Lord of Scoundrels was one of two picks for our monthly read over at Unapologetic Romance Readers on Goodreads. As you can tell by the lovely cover, it's somewhat of an older one, originally published in 1995--aka, when the covers were still trending toward the 80s but when the stories and characters had begun to shift away from "creepy rapey guy ignores the heroine's repeated statements of 'no'" and into what we would recognize as a more "modern" historical romance.
The story here is pretty simple. The Marquess of Dain, Sebastian Ballister (known as Dain, of course) left England after being abominably treated by his father and abandoned by his mother, vowing to never set foot in his own country again. Instead, he lives a dissolute life in Paris, where he's known as the devil himself. Jessica Trent, the older sister of a the young Lord Trent, goes to Paris with her grandmother for a trip, ostensibly as a gift for said grandmother's birthday, but really to try to disentangle her younger brother from Dain's evil clutches, where he's been withering away and spending the family fortune. Jess herself is rather good at making money and wants to go into business for herself, but she's still not happy about her brother's dissolution under Dain's tutelage. She and Dain first encounter each other in an antiques shop similar to the one that Jess wants to open, where she purchases a rather naughty watch, scoops a rather valuable painting from under Dain's nose for a mere pittance, and immediately sets off a disagreement between the two of them that will fuel their chemistry and disagreements through the first half of the book.
This book is divided basically in two. The first half is devoted to the characters getting together, doing the usual banter and furious kissing and driving each other to the brink of insanity. The second half is when they're already together and are dealing with the new dimensions of married life as well as a part of Dain's past that comes back with a vengeance, and a sub-plot involving the painting from the first half that's a little half-baked and just thrown in for additional drama. The main drama in both halves is fueled by that great standard of historical romances: miscommunication. In this case, the characters talk to each other rather candidly but because of their respective backgrounds and how their relationship develops they're constantly misconstruing each other's words and underlying meanings and seeking revenge on each other, or believing that the other is seeking revenge on them. There's also an aspect to it that's just pure Dain being frustrating and refusing to acknowledge the affect that his past has had on him and how he sees the world and his relationships with those around him. These aspects of conflict actually work a lot better than the usual just plain "we don't talk to each other" miscommunication conflict of historical romances, because they're definitely more believable and work for a better sustained conflict.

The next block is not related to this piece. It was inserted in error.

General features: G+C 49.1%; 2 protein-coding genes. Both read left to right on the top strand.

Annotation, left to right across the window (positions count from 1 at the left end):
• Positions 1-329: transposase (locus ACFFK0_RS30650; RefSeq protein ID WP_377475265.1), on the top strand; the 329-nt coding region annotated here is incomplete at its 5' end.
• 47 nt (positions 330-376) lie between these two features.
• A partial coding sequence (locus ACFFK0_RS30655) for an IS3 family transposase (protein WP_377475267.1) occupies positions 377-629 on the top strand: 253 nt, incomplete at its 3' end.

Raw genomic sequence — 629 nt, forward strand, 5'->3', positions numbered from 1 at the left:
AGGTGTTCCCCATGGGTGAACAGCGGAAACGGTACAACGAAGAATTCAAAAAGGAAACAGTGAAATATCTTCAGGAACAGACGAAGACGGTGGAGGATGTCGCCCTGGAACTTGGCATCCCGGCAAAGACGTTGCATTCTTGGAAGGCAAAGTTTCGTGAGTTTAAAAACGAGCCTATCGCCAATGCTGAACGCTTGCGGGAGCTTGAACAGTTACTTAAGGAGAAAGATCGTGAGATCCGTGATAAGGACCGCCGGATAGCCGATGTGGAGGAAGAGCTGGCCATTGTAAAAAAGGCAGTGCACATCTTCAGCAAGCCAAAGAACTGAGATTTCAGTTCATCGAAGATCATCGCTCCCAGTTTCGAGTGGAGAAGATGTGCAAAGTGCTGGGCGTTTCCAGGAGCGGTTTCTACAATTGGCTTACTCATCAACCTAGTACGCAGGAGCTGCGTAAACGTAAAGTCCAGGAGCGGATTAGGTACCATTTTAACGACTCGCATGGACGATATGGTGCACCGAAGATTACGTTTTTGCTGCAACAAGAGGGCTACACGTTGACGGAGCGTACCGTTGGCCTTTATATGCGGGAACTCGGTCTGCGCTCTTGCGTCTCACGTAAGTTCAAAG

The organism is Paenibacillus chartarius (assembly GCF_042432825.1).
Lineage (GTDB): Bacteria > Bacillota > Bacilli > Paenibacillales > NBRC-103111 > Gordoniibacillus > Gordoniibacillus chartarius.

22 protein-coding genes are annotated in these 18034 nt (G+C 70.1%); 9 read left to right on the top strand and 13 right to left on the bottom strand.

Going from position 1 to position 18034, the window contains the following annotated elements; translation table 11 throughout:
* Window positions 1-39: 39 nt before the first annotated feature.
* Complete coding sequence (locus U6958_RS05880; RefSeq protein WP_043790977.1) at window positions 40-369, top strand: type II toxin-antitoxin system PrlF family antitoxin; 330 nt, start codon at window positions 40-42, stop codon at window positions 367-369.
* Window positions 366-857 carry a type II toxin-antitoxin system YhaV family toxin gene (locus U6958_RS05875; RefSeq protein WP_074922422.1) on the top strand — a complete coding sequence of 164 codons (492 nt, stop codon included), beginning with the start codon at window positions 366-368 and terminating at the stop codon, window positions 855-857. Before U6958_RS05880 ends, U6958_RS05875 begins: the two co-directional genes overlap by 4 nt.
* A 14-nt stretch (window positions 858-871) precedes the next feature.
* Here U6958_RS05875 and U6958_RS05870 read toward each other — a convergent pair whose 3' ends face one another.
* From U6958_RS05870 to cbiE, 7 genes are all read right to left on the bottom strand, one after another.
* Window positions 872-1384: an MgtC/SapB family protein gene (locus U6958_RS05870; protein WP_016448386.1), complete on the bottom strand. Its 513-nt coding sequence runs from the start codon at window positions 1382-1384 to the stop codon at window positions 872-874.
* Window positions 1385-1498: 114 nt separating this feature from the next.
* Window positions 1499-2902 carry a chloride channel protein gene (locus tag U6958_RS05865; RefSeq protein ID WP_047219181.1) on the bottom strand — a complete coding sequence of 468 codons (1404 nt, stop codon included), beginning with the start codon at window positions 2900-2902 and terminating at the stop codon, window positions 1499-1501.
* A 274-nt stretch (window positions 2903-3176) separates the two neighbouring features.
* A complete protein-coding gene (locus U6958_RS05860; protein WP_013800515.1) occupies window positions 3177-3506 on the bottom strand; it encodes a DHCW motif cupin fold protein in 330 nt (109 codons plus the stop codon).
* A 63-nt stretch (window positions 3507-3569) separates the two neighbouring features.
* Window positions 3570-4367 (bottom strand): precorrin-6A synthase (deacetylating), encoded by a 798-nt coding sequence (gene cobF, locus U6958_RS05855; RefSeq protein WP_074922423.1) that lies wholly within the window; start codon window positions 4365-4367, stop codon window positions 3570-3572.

The banter here is strong and there's definitely chemistry between the two characters. However, the second half of the book is significantly slower than the first half. While it has some high points--a great interaction between the main characters while attending a wrestling match comes immediately to mind--the pacing is definitely not as on-spot as in the first half. I do think the underlying plot in the second half is important; Chase did start setting it up in the first half, so it doesn't come out of nowhere, and I think it was important to Dain's development as a character and ultimately a functional human being. He and Jess had plenty of chemistry but he was so stubborn and unyielding that I can't believe life with him would have been anything but infuriating. And while people don't necessarily change, they do learn, and this whole plot was important to Dain learning and growing. But it doesn't feel entirely cohesive with the first part, despite the setup that Chase did so that it would connect. The differences in setting, pacing, and characters just lead to a disconnect even though the mains remain the same...and the way that the painting subplot unfolds is just plain hokey.
Still, this was quite enjoyable for me! I don't think I've read any Loretta Chase before, despite having a few different books of hers on my to-read list, and I think this was actually a very strong introduction to her. I haven't read the other books in this series for sure, but I didn't need to, and that's great as well. Overall, a great pick for our monthly read!
4 stars out of 5.